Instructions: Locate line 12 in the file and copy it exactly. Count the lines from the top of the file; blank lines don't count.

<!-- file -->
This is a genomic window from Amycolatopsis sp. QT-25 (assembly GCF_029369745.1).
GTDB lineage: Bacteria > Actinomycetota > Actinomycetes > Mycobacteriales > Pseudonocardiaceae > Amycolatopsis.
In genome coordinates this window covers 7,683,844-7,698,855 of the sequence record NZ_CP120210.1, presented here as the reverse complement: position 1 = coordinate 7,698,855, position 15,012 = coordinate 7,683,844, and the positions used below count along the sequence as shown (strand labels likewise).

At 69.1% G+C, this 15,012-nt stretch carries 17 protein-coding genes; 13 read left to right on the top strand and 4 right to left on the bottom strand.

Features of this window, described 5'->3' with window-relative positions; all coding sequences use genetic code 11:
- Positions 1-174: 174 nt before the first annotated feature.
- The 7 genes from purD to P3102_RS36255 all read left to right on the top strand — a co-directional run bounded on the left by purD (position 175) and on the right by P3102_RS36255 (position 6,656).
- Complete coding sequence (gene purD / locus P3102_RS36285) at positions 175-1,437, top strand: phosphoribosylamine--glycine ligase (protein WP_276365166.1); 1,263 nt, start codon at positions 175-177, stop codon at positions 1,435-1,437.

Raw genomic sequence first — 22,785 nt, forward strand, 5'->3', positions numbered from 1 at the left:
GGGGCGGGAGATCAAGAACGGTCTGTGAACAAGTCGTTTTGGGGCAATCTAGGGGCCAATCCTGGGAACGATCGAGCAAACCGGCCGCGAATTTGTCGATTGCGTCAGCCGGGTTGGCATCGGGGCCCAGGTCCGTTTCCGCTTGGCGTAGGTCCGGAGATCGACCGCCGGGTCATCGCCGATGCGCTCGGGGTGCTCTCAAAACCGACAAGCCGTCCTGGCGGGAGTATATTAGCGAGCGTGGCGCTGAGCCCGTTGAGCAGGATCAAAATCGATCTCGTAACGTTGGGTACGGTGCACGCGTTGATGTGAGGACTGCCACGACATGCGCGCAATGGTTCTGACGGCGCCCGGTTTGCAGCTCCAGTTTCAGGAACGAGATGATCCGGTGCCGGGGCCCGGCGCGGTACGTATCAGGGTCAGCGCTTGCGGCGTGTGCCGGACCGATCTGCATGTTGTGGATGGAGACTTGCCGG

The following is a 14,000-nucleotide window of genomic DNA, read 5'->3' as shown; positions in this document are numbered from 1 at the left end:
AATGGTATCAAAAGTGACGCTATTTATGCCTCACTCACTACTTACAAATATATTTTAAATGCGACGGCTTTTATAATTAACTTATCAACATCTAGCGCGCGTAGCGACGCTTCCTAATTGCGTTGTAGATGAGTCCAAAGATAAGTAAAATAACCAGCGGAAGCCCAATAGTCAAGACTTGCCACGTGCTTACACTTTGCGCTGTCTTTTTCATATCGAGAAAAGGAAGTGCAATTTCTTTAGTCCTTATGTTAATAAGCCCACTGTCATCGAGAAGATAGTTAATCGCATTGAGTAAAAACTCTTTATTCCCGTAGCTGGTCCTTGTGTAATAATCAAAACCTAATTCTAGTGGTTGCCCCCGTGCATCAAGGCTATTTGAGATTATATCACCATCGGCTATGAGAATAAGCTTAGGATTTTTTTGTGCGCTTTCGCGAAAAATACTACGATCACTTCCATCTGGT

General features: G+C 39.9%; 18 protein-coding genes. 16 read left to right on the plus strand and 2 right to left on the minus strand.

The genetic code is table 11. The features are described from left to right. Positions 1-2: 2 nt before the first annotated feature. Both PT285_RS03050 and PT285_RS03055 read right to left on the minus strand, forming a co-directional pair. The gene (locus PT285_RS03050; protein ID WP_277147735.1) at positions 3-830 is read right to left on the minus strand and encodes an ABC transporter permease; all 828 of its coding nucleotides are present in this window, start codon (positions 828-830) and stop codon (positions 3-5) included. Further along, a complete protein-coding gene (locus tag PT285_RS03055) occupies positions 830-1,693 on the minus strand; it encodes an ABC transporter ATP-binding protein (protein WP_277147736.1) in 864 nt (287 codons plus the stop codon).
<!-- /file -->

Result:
AATGGTATCAAAAGTGACGCTATTTATGCCTCACTCACTACTTACAAATATATTTTAAATGCGACGGCTTTTATAATTAACTTATCAACATCTAGCGCGCGTAGCGACGCTTCCTAATTGCGTTGTAGATGAGTCCAAAGATAAGTAAAATAACCAGCGGAAGCCCAATAGTCAAGACTTGCCACGTGCTTACACTTTGCGCTGTCTTTTTCATATCGAGAAAAGGAAGTGCAATTTCTTTAGTCCTTATGTTAATAAGCCCACTGTCATCGAGAAGATAGTTAATCGCATTGAGTAAAAACTCTTTATTCCCGTAGCTGGTCCTTGTGTAATAATCAAAACCTAATTCTAGTGGTTGCCCCCGTGCATCAAGGCTATTTGAGATTATATCACCATCGGCTATGAGAATAAGCTTAGGATTTTTTTGTGCGCTTTCGCGAAAAATACTACGATCACTTCCATCTGGT